i2’s UX Model

As a first step in any project, we evaluate potential variables to explore using the i2 media research UX model.  The model was first presented in Freeman’s PhD, 1999, and subsequently published in our 2001 paper introducing the ITC-Sense of Presence Inventory (a world-leading measure of presence in mediated experiences), with an expanded view presented in our 2018 research for Digital Catapult. Whilst simple, the model highlights the complexity of understanding user (audience) experience, as a product of an Output’s form, its content, the person engaging (e.g., audience) and the situational context of the engagement.  Our model is illustrated in the diagram below.  Essentially, it defines User Experience as the product of all these variables.

We apply the model to generate a series of key questions for our R&D to address.

    1. Person: What do users/audiences want, need, and expect? What are they capable of doing? And why? How are they feeling? What are they missing?
    2. Form: What devices do users/audiences have access to in the context of use, through which they could access an Output? From this, what affordances would the Output need to encompass to satisfy user/audience needs?
    3. Content: What does the content need to comprise to meet user/audience needs and address the Person (from Q1), on the Form (devices people can access, Q2)? and
    4. Context: In the current context (pandemic, isolation, being at home), what features of an Output would be best meet users’/audiences’ needs, abilities, and expectations?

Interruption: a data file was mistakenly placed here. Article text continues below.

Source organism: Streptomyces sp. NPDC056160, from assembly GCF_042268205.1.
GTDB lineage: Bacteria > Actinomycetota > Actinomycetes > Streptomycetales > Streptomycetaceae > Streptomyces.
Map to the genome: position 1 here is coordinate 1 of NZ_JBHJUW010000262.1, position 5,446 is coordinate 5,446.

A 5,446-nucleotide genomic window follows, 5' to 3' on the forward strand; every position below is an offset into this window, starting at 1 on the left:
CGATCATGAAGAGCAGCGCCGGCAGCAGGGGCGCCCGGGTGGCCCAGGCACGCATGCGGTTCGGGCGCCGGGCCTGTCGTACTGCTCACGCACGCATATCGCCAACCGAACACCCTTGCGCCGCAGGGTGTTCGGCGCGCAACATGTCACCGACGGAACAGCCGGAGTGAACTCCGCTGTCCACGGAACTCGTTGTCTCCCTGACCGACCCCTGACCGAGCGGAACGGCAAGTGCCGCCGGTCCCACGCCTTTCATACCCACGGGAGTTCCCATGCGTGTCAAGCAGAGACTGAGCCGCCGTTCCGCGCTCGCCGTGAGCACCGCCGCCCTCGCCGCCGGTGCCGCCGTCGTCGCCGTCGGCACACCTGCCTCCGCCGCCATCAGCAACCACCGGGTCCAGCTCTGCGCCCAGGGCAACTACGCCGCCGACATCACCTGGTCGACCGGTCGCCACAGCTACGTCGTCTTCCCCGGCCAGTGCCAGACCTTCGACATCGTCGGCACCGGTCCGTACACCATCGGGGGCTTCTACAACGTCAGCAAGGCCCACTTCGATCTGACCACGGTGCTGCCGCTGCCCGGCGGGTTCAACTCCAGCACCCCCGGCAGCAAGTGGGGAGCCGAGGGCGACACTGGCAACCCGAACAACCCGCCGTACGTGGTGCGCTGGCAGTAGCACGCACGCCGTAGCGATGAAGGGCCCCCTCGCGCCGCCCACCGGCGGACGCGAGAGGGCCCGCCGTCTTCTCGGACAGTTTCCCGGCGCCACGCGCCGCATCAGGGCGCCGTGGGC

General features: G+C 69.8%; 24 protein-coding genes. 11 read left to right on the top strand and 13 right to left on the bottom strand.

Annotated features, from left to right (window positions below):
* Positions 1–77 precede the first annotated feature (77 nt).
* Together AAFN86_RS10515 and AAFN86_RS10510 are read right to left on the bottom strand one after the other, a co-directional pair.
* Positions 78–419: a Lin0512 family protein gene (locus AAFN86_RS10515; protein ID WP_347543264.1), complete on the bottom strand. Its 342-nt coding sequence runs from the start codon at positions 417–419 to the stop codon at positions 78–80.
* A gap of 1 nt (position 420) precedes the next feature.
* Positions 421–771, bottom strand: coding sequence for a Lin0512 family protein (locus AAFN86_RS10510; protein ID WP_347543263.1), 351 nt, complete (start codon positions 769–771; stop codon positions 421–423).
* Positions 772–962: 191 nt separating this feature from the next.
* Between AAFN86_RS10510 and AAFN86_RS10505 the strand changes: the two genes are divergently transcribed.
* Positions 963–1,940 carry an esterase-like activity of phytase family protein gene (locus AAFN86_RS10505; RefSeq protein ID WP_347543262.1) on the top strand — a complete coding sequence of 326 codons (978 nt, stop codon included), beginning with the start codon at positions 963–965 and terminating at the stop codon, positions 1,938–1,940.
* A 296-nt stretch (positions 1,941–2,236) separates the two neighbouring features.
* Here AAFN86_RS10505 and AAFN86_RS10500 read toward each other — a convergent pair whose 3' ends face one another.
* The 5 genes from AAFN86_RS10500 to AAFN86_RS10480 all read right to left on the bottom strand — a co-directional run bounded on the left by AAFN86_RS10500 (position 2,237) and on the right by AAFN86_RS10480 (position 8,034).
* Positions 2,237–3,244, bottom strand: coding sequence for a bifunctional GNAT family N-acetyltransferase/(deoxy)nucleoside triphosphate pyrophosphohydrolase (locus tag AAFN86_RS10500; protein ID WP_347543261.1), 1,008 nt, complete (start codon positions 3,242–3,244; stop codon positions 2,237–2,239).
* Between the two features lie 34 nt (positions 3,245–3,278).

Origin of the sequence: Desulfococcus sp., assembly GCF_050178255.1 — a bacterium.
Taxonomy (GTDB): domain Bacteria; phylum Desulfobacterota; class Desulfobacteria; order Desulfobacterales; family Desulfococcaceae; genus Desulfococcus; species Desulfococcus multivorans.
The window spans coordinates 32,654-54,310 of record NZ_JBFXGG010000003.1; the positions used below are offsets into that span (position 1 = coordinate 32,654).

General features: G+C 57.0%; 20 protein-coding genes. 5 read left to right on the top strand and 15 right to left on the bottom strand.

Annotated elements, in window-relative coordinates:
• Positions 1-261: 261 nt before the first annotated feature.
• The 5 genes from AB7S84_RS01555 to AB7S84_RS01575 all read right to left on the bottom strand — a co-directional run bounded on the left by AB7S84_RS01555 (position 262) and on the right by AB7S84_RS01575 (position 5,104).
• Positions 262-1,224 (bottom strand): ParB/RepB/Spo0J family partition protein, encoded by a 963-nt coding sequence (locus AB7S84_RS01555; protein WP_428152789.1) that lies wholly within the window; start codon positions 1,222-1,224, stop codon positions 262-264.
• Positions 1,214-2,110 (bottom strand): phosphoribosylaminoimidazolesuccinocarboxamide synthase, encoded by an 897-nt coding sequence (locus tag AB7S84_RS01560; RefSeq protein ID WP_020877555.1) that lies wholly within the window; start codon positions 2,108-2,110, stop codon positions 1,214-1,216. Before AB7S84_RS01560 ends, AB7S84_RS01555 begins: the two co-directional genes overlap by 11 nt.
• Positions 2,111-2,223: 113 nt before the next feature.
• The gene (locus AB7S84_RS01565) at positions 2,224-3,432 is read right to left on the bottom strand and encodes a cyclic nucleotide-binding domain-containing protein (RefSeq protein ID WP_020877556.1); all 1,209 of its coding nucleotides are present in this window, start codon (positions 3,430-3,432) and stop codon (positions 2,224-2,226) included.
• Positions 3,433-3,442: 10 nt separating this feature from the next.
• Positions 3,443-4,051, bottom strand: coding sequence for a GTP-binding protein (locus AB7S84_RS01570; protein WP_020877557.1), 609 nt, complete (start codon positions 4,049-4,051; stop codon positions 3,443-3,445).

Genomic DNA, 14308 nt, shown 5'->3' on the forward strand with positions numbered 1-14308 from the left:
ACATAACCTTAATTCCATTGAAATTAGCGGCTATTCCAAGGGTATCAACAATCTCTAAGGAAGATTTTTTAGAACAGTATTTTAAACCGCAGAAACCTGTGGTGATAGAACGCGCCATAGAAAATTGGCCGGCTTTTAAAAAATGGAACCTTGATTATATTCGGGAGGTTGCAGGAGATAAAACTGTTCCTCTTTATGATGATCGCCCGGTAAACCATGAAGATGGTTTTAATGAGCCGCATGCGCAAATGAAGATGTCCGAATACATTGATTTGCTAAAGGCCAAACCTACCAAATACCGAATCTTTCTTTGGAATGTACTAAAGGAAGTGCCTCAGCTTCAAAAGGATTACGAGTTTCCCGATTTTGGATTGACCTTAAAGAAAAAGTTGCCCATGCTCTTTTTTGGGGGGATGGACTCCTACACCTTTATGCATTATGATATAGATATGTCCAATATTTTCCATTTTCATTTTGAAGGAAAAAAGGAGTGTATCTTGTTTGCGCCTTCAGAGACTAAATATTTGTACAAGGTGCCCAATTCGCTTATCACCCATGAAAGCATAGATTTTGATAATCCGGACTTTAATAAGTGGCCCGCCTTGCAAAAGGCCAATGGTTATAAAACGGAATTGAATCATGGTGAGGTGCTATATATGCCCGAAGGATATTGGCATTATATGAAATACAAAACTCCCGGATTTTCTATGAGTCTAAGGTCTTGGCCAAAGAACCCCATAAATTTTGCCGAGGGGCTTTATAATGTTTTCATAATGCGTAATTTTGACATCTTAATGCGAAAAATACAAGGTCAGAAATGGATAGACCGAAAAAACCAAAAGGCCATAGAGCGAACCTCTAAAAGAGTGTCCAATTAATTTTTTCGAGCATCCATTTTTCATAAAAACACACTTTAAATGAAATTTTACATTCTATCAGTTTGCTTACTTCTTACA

i2’s Audience Characterisation and Segmentation approach

Having defined the questions our research and development needs to address, the key priority is to define the target audience for the Output we are focusing on.  We do this through our Audience Segmentation methodology, a psychographic segmentation approach. This is usually a multi-stage process, but some stages can be skipped if we have access to good quality data to support doing so.  The typical stages include:

    1. Literature review (academic and grey literature)
    2. Stakeholder research, with experts from within our client organisation(s) and their networks
    3. Qualitative research involving users’ representative of target audiences
    4. Development of a questionnaire to capture attitudinal, behavioural and situational characteristics which we identify as likely to meaningfully vary across different types of user/audience
    5. Large scale, representative survey of population of interest, using the questionnaire